Actress Octavia Spencer’s current Oscar nomination for best “Actress in a Supporting Role” makes her part of, according to NBC News, the most racially diverse acting group in Oscar history. She explains in a Deadline Q&A published yesterday (February 14) that despite the increased recognition for films with stars and creators of color, some fundamental aspects of Hollywood racism remain unaddressed.
“The tide has changed, but we still have a ways to go, because [Hollywood gatekeepers] still aren’t inclined to greenlight a movie that’s starring a person of color, without a long list of White box-office people,” says Spencer, who starts in “Hidden Figures.” “Are we where we should be? No. We have some ground still to cover, but I’m optimistic because of the year we’re having.”
Spencer also says that she doesn’t attribute the increase of nominated films starring people of color to the #OscarsSoWhite social media campaign, which first emerged in 2015 and returned in 2016 to criticize the industry’s marginalization of performers and filmmakers from underrepresented groups. Without specifying what she believes caused the change, Spencer goes on to describe her and other Black thespians’ future projects:
I know that I have projects coming up, and I know that Viola [Davis] and Taraji [P. Henson] have projects coming up. I know Idris Elba is headlining a few things, and I hope Mahershala Ali and André Holland and David Oyelowo have things coming up. And also, you know, I’m taking a more active role in producing, and so is Viola. I can’t see this year being an isolated thing, but then, I thought Hillary was going to be president, so I can’t tell you for sure.
She also elaborates on her vision of a more inclusive movie industry, and how she avoids films with predominantly White characters:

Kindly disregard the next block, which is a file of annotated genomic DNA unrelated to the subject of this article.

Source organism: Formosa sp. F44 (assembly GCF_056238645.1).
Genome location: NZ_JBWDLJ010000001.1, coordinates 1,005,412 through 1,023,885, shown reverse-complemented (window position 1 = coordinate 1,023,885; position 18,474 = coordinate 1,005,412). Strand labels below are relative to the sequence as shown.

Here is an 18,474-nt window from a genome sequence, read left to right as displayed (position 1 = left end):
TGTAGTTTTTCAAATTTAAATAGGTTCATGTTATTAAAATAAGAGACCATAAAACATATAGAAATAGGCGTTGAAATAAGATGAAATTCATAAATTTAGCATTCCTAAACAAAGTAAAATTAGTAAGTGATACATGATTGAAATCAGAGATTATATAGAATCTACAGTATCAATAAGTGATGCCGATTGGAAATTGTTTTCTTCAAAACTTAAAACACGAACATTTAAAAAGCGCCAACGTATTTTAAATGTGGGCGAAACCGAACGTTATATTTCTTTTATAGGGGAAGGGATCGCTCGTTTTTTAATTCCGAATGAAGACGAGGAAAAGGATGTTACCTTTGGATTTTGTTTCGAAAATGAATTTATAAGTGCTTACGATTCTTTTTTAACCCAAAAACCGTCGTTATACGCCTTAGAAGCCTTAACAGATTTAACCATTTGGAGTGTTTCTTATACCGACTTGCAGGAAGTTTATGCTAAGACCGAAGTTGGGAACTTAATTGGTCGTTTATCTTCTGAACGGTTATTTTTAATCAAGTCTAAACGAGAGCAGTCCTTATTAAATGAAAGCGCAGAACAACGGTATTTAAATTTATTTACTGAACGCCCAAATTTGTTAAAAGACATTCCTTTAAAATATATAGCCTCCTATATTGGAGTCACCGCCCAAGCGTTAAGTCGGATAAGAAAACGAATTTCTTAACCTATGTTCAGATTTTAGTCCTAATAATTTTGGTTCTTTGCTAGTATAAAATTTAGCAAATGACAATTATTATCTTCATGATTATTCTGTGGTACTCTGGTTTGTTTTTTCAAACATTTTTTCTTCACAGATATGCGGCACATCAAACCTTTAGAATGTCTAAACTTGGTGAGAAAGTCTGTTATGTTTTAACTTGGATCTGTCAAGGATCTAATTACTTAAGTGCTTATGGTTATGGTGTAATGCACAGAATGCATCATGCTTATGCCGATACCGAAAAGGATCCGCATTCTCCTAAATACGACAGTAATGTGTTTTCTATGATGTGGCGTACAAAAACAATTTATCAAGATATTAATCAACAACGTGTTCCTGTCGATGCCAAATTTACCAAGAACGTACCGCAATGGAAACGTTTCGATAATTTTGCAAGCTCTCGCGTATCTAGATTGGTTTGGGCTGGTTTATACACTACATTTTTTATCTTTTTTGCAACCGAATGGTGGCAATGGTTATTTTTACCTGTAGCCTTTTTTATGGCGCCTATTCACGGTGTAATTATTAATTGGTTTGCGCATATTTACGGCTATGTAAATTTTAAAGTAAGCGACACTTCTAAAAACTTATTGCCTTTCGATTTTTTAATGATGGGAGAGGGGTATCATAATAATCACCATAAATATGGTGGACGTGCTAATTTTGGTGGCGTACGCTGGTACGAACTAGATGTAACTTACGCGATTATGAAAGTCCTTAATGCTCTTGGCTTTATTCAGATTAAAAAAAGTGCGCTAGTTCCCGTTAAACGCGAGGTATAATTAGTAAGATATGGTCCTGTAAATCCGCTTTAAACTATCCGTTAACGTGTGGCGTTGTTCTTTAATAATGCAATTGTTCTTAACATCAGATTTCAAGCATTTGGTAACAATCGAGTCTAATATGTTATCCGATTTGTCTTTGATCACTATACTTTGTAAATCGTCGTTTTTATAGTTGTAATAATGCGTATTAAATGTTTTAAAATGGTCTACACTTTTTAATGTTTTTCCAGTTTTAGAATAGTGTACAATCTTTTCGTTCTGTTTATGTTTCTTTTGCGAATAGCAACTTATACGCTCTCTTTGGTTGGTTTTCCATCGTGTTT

And when people say “diversity in Hollywood,” they assume “Black,” but diversity is all shapes and sizes, varying ages, varying backgrounds and socioeconomic levels, varying degrees of education, impoverished and elite. We see a lot of the elite, but very little of the impoverished that isn’t stereotypical. “Moonlight” is one of the few stories that cover what it’s like for the Black, gay experience. “Lion,” that’s diverse, that’s out there now. There’s so many different perspectives and interesting stories out there. There are many, many meanings of diversity to me. I want to see more Latin stories told. More Asian stories.
I mean, when I look at the people that are underrepresented in the film industry, I’ve got to tell you, if I look down a list of characters on a film, and it doesn’t have gay, African-American or Latin characters, I’m probably not going to spend my money on the ticket. I’m going to be real honest with you. I see enough of the homogeneity, and I don’t need to support it with my dollar. And when we stop supporting things with our dollars that don’t represent all of us, then you’ll see an explosion of diversity.
“Hidden Figures” and “Moonlight” were both recognized with Oscar nominations this year. Spencer received her nod for portraying mathematician Dorothy Vaughan, one of three Black women whose work allowed NASA to send astronauts to space in the 1960s. Spencer says that she initially didn’t realize the “Hidden Figures” story was real:
I totally thought it was a work of fiction. When history obscured these women’s contributions, they were completely occluded from everything. You could go to NASA and find mentions in the archives, but Google it—which is what I did when I heard about it—and you didn’t find anything. I thought it was like [her previous film] “The Help”—historical fiction.
And then I was a little angry when I realized it was true. I felt compelled to be a part of it, because it was an idea whose time had come to be told. It was disbelief, and then a great sense of pride afterwards.
Read the full interview here.